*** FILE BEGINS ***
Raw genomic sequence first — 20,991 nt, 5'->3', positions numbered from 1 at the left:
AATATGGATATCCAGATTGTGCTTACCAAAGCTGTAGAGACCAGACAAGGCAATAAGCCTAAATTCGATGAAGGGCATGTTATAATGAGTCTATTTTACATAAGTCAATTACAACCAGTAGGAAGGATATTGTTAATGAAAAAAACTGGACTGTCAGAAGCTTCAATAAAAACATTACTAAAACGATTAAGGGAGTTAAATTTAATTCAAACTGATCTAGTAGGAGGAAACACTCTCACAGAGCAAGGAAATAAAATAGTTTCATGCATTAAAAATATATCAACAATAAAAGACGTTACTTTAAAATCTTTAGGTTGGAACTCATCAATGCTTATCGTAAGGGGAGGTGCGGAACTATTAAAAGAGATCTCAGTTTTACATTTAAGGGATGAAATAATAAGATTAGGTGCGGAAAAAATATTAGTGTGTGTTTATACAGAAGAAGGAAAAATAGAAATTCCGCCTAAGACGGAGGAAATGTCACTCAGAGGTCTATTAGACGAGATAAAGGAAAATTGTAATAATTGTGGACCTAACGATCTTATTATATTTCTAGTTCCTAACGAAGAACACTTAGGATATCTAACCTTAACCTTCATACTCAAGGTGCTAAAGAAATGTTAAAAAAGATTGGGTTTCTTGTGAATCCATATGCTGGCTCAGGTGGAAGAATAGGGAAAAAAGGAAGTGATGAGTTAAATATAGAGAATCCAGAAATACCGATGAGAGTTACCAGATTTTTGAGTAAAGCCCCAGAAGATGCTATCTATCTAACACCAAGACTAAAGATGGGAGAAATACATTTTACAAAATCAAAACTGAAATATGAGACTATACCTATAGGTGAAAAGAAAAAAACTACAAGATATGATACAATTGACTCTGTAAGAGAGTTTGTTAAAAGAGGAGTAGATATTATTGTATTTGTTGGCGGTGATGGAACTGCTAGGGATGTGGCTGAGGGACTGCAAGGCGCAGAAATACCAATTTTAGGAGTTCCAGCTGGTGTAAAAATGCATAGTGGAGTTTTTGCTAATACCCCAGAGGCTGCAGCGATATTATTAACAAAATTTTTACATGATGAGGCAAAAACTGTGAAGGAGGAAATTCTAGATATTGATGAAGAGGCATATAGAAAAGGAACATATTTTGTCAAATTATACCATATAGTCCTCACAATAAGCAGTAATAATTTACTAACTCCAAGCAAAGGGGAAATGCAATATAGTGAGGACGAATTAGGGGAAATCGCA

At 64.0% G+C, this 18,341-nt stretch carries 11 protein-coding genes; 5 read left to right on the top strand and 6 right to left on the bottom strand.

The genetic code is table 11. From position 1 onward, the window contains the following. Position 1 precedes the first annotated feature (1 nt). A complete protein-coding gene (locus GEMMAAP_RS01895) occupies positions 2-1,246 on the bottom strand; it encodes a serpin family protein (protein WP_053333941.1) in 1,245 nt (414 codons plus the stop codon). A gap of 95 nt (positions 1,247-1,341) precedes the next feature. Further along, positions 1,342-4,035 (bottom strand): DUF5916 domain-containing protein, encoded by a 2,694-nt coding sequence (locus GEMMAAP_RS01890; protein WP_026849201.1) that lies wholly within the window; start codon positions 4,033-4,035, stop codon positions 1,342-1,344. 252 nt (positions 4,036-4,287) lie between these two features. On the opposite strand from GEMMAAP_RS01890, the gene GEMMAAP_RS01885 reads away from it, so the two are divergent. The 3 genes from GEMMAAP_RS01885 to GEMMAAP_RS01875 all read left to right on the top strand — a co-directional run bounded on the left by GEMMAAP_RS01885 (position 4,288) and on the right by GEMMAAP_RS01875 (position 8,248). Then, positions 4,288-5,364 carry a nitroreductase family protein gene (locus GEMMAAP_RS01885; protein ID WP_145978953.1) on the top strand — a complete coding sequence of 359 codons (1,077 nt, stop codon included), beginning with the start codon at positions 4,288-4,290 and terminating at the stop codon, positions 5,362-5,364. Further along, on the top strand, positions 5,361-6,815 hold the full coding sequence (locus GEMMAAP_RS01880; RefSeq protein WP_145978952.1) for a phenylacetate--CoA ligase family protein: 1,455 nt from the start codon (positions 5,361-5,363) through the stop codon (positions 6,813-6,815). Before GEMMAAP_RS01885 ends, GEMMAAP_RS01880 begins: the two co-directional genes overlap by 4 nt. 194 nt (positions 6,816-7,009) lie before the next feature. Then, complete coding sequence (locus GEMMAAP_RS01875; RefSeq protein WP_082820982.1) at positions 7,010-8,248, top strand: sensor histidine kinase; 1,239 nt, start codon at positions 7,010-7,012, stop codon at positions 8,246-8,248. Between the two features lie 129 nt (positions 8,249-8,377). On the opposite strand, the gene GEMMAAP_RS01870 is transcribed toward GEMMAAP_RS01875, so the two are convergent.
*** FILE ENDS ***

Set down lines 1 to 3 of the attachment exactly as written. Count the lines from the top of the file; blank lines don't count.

Raw genomic sequence first — 20,991 nt, 5'->3', positions numbered from 1 at the left:
AATATGGATATCCAGATTGTGCTTACCAAAGCTGTAGAGACCAGACAAGGCAATAAGCCTAAATTCGATGAAGGGCATGTTATAATGAGTCTATTTTACATAAGTCAATTACAACCAGTAGGAAGGATATTGTTAATGAAAAAAACTGGACTGTCAGAAGCTTCAATAAAAACATTACTAAAACGATTAAGGGAGTTAAATTTAATTCAAACTGATCTAGTAGGAGGAAACACTCTCACAGAGCAAGGAAATAAAATAGTTTCATGCATTAAAAATATATCAACAATAAAAGACGTTACTTTAAAATCTTTAGGTTGGAACTCATCAATGCTTATCGTAAGGGGAGGTGCGGAACTATTAAAAGAGATCTCAGTTTTACATTTAAGGGATGAAATAATAAGATTAGGTGCGGAAAAAATATTAGTGTGTGTTTATACAGAAGAAGGAAAAATAGAAATTCCGCCTAAGACGGAGGAAATGTCACTCAGAGGTCTATTAGACGAGATAAAGGAAAATTGTAATAATTGTGGACCTAACGATCTTATTATATTTCTAGTTCCTAACGAAGAACACTTAGGATATCTAACCTTAACCTTCATACTCAAGGTGCTAAAGAAATGTTAAAAAAGATTGGGTTTCTTGTGAATCCATATGCTGGCTCAGGTGGAAGAATAGGGAAAAAAGGAAGTGATGAGTTAAATATAGAGAATCCAGAAATACCGATGAGAGTTACCAGATTTTTGAGTAAAGCCCCAGAAGATGCTATCTATCTAACACCAAGACTAAAGATGGGAGAAATACATTTTACAAAATCAAAACTGAAATATGAGACTATACCTATAGGTGAAAAGAAAAAAACTACAAGATATGATACAATTGACTCTGTAAGAGAGTTTGTTAAAAGAGGAGTAGATATTATTGTATTTGTTGGCGGTGATGGAACTGCTAGGGATGTGGCTGAGGGACTGCAAGGCGCAGAAATACCAATTTTAGGAGTTCCAGCTGGTGTAAAAATGCATAGTGGAGTTTTTGCTAATACCCCAGAGGCTGCAGCGATATTATTAACAAAATTTTTACATGATGAGGCAAAAACTGTGAAGGAGGAAATTCTAGATATTGATGAAGAGGCATATAGAAAAGGAACATATTTTGTCAAATTATACCATATAGTCCTCACAATAAGCAGTAATAATTTACTAACTCCAAGCAAAGGGGAAATGCAATATAGTGAGGACGAATTAGGGGAAATCGCA

At 64.0% G+C, this 18,341-nt stretch carries 11 protein-coding genes; 5 read left to right on the top strand and 6 right to left on the bottom strand.